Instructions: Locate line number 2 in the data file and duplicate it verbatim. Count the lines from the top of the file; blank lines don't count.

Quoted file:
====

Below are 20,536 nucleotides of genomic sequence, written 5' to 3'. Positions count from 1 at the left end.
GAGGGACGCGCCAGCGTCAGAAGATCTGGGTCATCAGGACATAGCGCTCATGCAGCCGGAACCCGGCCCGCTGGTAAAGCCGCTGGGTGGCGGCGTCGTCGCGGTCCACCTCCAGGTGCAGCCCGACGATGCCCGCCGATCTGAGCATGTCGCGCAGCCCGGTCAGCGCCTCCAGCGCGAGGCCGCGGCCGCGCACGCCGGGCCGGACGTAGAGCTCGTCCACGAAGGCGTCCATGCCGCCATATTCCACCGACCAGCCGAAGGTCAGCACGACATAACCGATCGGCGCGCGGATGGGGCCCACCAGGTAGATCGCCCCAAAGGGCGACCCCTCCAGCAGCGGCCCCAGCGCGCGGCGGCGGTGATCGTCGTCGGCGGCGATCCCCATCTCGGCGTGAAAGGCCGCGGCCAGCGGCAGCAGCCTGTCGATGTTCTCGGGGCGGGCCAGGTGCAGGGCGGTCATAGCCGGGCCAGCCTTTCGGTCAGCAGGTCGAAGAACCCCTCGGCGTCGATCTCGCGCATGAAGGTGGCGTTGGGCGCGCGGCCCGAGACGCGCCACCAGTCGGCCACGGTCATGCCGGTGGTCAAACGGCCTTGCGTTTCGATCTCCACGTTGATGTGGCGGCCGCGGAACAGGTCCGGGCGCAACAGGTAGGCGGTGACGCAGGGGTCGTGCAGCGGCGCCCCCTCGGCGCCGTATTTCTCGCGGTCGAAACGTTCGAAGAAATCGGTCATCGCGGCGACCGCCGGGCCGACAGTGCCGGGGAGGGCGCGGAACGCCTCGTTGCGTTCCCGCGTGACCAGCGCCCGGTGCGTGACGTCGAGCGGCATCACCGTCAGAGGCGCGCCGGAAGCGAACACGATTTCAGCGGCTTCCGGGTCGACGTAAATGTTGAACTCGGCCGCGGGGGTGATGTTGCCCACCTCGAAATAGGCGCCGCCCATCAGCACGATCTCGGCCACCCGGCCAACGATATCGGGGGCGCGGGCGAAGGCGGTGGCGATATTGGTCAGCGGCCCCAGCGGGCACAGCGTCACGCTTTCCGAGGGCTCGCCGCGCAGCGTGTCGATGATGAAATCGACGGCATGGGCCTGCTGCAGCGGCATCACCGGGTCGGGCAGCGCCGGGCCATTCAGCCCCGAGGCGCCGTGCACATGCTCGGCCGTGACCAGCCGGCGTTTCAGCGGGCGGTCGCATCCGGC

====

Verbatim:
GAGGGACGCGCCAGCGTCAGAAGATCTGGGTCATCAGGACATAGCGCTCATGCAGCCGGAACCCGGCCCGCTGGTAAAGCCGCTGGGTGGCGGCGTCGTCGCGGTCCACCTCCAGGTGCAGCCCGACGATGCCCGCCGATCTGAGCATGTCGCGCAGCCCGGTCAGCGCCTCCAGCGCGAGGCCGCGGCCGCGCACGCCGGGCCGGACGTAGAGCTCGTCCACGAAGGCGTCCATGCCGCCATATTCCACCGACCAGCCGAAGGTCAGCACGACATAACCGATCGGCGCGCGGATGGGGCCCACCAGGTAGATCGCCCCAAAGGGCGACCCCTCCAGCAGCGGCCCCAGCGCGCGGCGGCGGTGATCGTCGTCGGCGGCGATCCCCATCTCGGCGTGAAAGGCCGCGGCCAGCGGCAGCAGCCTGTCGATGTTCTCGGGGCGGGCCAGGTGCAGGGCGGTCATAGCCGGGCCAGCCTTTCGGTCAGCAGGTCGAAGAACCCCTCGGCGTCGATCTCGCGCATGAAGGTGGCGTTGGGCGCGCGGCCCGAGACGCGCCACCAGTCGGCCACGGTCATGCCGGTGGTCAAACGGCCTTGCGTTTCGATCTCCACGTTGATGTGGCGGCCGCGGAACAGGTCCGGGCGCAACAGGTAGGCGGTGACGCAGGGGTCGTGCAGCGGCGCCCCCTCGGCGCCGTATTTCTCGCGGTCGAAACGTTCGAAGAAATCGGTCATCGCGGCGACCGCCGGGCCGACAGTGCCGGGGAGGGCGCGGAACGCCTCGTTGCGTTCCCGCGTGACCAGCGCCCGGTGCGTGACGTCGAGCGGCATCACCGTCAGAGGCGCGCCGGAAGCGAACACGATTTCAGCGGCTTCCGGGTCGACGTAAATGTTGAACTCGGCCGCGGGGGTGATGTTGCCCACCTCGAAATAGGCGCCGCCCATCAGCACGATCTCGGCCACCCGGCCAACGATATCGGGGGCGCGGGCGAAGGCGGTGGCGATATTGGTCAGCGGCCCCAGCGGGCACAGCGTCACGCTTTCCGAGGGCTCGCCGCGCAGCGTGTCGATGATGAAATCGACGGCATGGGCCTGCTGCAGCGGCATCACCGGGTCGGGCAGCGCCGGGCCATTCAGCCCCGAGGCGCCGTGCACATGCTCGGCCGTGACCAGCCGGCGTTTCAGCGGGCGGTCGCATCCGGC